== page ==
Joe Biden is in a tough spot. He is well ahead in the national opinion polls, while Donald Trump is assailed by an unending succession of leaks and attacks. But Biden now has to walk a tightrope in responding to events in Kenosha, that hitherto unremarkable Wisconsin town on the shores of Lake Michigan, now recovering from protests, violence, arson and looting after Jacob Blake, an unarmed African-American, was shot seven times in his back by local police.
Both Trump and Biden have visited Kenosha. Trump delivered a simple message: “law and order”. What had happened was “domestic terror”. He didn’t speak to the Blake family. Biden, two days later, had a much more complicated task. He had to bridge both sides of the debate: meet and empathise with the Blake family and align himself with those peacefully protesting racial injustice, but also condemn the violence and the looting.
Mid-Foreign Office career, I did a couple of years as press spokesperson for the foreign secretary, drafting carefully balanced press lines trying to straddle both sides of an argument. I now wonder what on earth I was doing. During my time in America, I heard it hundreds of times: “I like Donald Trump because he doesn’t sound like a politician.” “He speaks our language.” “He tells it like it is.” The directness of Trump’s words is deeply divisive but also a key to his success. When you acknowledge both sides of an argument, as Biden must, you risk seeming inauthentic.
Why is Kenosha so dangerous for Biden? Broadly, in US politics, the suburbs are the battleground. In the 2018 midterm elections, Trump lost the suburbs – especially college-educated suburban women – and surrendered the House of Representatives to the Democrats. His “law and order” message is crafted to win them back. He knows that while suburban women may deplore racial inequality, their bigger fear is that the riots and violence will come to their doorsteps.
In the final days of the 2016 election race, suburban women came home to the Republican Party and delivered that election victory, thanks to 80,000 votes across three states: Pennsylvania, Michigan and, yes, Wisconsin. It could happen again.
“Oven ready” Brexit
After 15 years in government as an EU specialist I am hooked on the Brexit story. The government are now briefing that there is only a 30-40 per cent chance of a Brexit deal with the EU. This is no surprise – the notion a deal was “oven ready” was always a wild fantasy – but the reason for the deadlock is.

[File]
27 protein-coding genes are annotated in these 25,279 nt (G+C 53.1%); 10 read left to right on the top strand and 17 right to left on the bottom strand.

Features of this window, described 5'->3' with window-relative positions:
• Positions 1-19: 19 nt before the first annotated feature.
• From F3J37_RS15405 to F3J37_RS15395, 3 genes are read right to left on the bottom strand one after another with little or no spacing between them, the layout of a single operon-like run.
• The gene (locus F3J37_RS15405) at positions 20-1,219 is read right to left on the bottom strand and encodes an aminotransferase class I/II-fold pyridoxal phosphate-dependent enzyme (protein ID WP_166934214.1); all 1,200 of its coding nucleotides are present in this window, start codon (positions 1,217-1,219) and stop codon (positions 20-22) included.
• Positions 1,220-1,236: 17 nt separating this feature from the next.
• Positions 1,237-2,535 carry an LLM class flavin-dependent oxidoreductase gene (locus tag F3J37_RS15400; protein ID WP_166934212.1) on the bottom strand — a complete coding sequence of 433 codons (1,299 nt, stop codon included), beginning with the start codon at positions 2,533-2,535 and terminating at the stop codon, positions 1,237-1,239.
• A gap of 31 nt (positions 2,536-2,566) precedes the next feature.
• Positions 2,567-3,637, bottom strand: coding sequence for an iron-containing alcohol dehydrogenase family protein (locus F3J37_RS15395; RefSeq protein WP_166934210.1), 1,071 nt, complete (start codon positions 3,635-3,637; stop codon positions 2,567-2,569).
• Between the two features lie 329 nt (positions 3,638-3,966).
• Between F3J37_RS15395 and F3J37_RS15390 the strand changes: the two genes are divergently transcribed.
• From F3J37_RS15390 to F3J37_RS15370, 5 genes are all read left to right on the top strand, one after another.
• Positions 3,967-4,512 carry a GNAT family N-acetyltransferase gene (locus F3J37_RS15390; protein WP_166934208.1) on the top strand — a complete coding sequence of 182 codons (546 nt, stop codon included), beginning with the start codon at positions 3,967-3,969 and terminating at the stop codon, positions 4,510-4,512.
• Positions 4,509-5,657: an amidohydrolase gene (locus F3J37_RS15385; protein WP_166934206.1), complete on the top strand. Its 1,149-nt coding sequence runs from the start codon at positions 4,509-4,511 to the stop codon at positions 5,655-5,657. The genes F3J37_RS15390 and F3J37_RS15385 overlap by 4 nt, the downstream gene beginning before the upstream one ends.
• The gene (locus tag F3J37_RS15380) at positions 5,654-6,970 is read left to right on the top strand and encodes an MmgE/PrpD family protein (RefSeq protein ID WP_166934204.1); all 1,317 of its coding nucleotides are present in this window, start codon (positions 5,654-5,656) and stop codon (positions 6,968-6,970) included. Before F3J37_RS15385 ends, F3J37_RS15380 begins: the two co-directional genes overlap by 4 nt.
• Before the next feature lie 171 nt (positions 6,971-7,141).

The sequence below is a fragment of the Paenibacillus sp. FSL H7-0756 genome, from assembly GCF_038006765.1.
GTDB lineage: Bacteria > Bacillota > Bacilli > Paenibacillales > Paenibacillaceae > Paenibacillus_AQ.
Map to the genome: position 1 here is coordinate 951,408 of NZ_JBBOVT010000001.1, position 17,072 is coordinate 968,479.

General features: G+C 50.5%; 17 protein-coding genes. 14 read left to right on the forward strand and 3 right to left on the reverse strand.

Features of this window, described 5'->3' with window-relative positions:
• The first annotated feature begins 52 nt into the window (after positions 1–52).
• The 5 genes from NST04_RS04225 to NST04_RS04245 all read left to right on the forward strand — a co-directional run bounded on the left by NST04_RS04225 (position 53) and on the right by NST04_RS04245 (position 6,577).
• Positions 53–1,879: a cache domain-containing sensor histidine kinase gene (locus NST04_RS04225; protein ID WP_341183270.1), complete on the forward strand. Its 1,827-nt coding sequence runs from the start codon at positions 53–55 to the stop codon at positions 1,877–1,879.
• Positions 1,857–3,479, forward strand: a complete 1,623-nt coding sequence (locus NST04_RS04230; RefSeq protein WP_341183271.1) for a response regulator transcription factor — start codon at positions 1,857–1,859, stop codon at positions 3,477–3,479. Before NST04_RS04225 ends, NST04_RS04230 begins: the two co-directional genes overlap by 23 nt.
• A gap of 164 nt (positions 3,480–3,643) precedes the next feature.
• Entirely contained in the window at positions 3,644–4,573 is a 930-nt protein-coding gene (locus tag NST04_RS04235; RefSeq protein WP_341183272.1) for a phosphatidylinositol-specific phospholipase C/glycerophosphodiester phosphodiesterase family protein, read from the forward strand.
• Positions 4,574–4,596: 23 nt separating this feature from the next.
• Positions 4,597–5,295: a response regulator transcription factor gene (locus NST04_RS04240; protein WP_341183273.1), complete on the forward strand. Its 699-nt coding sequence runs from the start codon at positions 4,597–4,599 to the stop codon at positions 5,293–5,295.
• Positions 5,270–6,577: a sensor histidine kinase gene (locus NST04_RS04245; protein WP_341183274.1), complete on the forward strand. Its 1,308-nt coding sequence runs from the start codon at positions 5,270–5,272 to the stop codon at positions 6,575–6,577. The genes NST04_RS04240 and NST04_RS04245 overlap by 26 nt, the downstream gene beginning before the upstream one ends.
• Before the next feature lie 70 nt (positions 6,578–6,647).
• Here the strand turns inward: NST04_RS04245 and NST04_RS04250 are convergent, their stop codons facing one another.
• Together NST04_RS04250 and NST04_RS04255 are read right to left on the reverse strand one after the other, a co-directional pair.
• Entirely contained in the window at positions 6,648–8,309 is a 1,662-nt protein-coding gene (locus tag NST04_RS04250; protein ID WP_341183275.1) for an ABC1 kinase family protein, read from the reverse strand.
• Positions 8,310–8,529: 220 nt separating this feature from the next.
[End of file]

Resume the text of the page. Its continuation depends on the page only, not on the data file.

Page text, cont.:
A well-sourced article in a national newspaper suggests that it’s all about state aid. The EU wants the UK to commit, for the rest of time, to our aligning with their rules against state subsidies of business and industry. We are refusing because we want complete freedom for the government to create, support and subsidise British “tech giants” to take on the world: Silicon Vale, in the golden triangle between Cambridge, London and Oxford, or perhaps Silicon Dale, if this new Jerusalem is to be built among the dark satanic mills.
In my EU days, we were by far the strongest supporters among the member states of the state aids rules. It was the only thing that the Treasury liked about the EU. Both Conservative and (New) Labour governments stuck by this orthodoxy. Yet we now seem to think the opposite, and are ready to sacrifice a Brexit deal to the cause. Is this really a Conservative government? Legions of Treasury officials must be locked in their offices, bound and gagged. And the Iron Lady must be turning in her grave.
My wife, Vanessa, and I returned to a shuttered, locked-down London at the end of March after a spell at Harvard. Allowed one exercise session a day, we chose a late-evening walk after BBC News at Ten. We are still doing it, and have tracked how the scenery has changed. Initially, we walked deserted streets, as if intruding on a scene from a post-apocalypse film. As the weeks drifted by, other walkers started to appear, but would cross the road rather than pass by on the same pavement. Now the street traffic feels almost normal – except for a worryingly growing population of rough sleepers, sheltering in the doorways of shops – surely a harbinger of the economic times to come.
One evening a few weeks back, we came across a magnificent stag beetle on the steps of a railway bridge. Not wanting it to be crushed, I picked it up and placed it in a nearby garden. The next evening, there was a stag beetle in exactly the same place. We wondered if it was the same one – in which case, what homing instinct had brought it back to this particular patch of bare concrete? Or was it a missed assignation – a romantic meeting spoiled by a diary mix-up?
The south-west London equivalent of the goats that invaded Llandudno is the urban foxes. It’s a rare night when we don’t see several; they gaze at us unconcerned. The other day, one mounted our garden wall in broad daylight and basked in the sunshine: man and beast in perfect harmony.
I’ve just finished recording an audio version of my book, Collateral Damage. What a sweat. The team at ID Audio were brilliant, but I was hopeless. The exercise of narration required levels of sustained concentration of which I was only intermittently capable. I rushed or swallowed words and stumbled over pronunciations. Sentences with multiple sub-clauses suddenly became mini- Everests to climb, leaving me struggling for oxygen. And one or two words mysteriously became almost impossible to say. If any New Statesman readers are kind enough to buy the audio version, and wonder at my strange enunciation of the word “statistic” – it was the best I could do, at about the 20th attempt. If the producer had insisted on something more conventional I would still be there.
“Collateral Damage” by Kim Darroch is published by William Collins on 17 September